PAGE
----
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Covid: discharging untested patients into care homes was unlawful, says court

Paul_Treloar_AgeUK
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The government policy towards care homes in England at the start of the Covid pandemic has been ruled unlawful in the High Court. I

In their judgment, Lord Justice Bean and Mr Justice Garnham found that the decisions of the Secretary of State for Health and Social Care to make and maintain a series of policies contained in documents issued on 17 and 19 March and 2 April 2020 were unlawful because the drafters of those documents failed to take into account the risk to elderly and vulnerable residents from non-symptomatic transmission, which had been highlighted by (among others) Sir Patrick Vallance in a radio interview as early as 13 March.

Non-symptomatic transmission would mean that one elderly patient moved from hospital to a care home could infect other residents before manifesting symptoms, or even without ever manifesting symptoms. The judges found that it was irrational for the DHSC not to have advised until mid-April 2020 that where an asymptomatic patient (other than one who had tested negative for COVID19) was admitted to a care home, he or she should, so far as practicable, be kept apart from other residents for 14 days.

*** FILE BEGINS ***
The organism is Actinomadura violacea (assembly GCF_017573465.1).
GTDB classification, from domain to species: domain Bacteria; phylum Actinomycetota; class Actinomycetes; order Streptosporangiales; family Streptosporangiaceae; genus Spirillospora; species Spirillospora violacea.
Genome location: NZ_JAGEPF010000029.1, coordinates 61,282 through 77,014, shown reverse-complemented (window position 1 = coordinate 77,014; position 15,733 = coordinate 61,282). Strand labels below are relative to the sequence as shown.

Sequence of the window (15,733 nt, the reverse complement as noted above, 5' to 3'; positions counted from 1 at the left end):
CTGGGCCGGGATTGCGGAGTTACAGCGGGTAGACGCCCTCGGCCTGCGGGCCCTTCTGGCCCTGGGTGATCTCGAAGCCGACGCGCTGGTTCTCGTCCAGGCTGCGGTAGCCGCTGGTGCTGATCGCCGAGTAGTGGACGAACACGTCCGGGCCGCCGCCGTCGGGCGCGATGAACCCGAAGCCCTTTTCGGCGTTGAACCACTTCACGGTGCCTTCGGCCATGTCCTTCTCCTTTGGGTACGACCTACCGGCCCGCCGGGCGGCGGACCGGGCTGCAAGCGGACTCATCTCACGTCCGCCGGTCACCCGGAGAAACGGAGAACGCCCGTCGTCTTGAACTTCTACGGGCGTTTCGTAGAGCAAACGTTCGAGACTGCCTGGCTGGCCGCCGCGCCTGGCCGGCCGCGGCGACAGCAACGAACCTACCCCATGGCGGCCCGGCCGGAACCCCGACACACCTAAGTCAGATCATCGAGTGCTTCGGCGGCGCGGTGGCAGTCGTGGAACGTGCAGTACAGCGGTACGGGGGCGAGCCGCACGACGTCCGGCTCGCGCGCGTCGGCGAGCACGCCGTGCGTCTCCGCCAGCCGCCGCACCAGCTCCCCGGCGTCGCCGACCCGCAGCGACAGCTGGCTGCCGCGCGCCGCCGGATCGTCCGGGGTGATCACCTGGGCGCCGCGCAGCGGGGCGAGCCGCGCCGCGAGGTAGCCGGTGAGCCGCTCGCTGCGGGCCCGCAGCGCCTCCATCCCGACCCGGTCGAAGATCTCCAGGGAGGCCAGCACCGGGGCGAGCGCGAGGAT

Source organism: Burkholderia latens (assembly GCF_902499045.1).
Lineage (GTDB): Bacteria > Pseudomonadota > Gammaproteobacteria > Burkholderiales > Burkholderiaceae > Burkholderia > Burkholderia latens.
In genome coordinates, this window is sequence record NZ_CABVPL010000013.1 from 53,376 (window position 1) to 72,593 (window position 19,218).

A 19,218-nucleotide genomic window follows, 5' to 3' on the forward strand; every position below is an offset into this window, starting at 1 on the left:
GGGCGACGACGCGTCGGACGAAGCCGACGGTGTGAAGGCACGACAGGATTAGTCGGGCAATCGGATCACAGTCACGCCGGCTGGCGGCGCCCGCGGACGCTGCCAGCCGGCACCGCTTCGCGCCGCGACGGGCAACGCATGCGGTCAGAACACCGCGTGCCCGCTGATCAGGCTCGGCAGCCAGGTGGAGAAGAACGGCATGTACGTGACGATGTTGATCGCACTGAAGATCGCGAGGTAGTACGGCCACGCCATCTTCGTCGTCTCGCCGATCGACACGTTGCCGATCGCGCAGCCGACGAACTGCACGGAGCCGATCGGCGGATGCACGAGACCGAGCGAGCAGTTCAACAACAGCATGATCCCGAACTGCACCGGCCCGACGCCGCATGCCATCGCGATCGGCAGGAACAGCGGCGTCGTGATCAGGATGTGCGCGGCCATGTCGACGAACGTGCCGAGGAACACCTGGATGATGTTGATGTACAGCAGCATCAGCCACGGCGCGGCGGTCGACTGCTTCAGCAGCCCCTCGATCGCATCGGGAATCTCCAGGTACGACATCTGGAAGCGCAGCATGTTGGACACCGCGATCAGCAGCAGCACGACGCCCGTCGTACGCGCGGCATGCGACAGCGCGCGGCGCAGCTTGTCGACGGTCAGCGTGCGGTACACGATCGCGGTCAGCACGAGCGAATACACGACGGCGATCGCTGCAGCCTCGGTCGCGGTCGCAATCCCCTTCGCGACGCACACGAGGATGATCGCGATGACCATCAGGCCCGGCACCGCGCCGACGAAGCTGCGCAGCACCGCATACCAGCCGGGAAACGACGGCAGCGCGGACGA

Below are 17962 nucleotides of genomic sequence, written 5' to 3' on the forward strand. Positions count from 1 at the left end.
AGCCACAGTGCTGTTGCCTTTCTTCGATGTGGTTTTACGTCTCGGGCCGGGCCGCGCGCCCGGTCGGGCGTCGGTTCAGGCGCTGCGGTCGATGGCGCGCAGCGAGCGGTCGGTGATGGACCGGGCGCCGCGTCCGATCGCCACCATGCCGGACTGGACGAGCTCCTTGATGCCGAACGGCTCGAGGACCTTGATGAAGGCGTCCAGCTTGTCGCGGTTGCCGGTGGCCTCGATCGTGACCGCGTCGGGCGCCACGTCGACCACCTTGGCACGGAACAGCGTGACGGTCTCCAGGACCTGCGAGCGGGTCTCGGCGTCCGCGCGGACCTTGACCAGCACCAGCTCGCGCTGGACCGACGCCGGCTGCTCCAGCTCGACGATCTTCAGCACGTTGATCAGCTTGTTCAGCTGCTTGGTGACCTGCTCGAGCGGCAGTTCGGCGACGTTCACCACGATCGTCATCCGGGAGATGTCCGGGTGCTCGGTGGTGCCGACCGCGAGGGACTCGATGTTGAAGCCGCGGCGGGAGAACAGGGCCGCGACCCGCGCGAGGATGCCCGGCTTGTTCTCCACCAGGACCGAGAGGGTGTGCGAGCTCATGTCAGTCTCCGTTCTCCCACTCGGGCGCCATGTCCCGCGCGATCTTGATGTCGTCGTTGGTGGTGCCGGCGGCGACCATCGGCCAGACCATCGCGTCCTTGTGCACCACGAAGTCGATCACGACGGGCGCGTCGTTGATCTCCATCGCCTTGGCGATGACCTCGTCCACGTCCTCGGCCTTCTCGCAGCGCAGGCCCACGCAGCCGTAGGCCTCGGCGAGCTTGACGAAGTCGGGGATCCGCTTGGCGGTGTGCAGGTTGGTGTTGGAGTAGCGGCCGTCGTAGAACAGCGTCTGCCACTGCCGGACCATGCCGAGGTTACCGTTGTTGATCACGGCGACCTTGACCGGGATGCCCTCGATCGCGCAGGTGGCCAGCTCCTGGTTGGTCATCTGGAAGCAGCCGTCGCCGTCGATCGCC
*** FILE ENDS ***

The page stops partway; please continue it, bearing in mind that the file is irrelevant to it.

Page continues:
The court dismissed the other aspects of the case brought by the Claimants, including claims under Articles 2 and 8 of the European Convention on Human Rights, and a claim against NHS England (which is legally distinct from the Secretary of State).

Judgment and summary are here Gardner & Harris -v- Secretary of State for Health and Social Care

Guardian article here Covid: discharging untested patients into care homes was unlawful, says court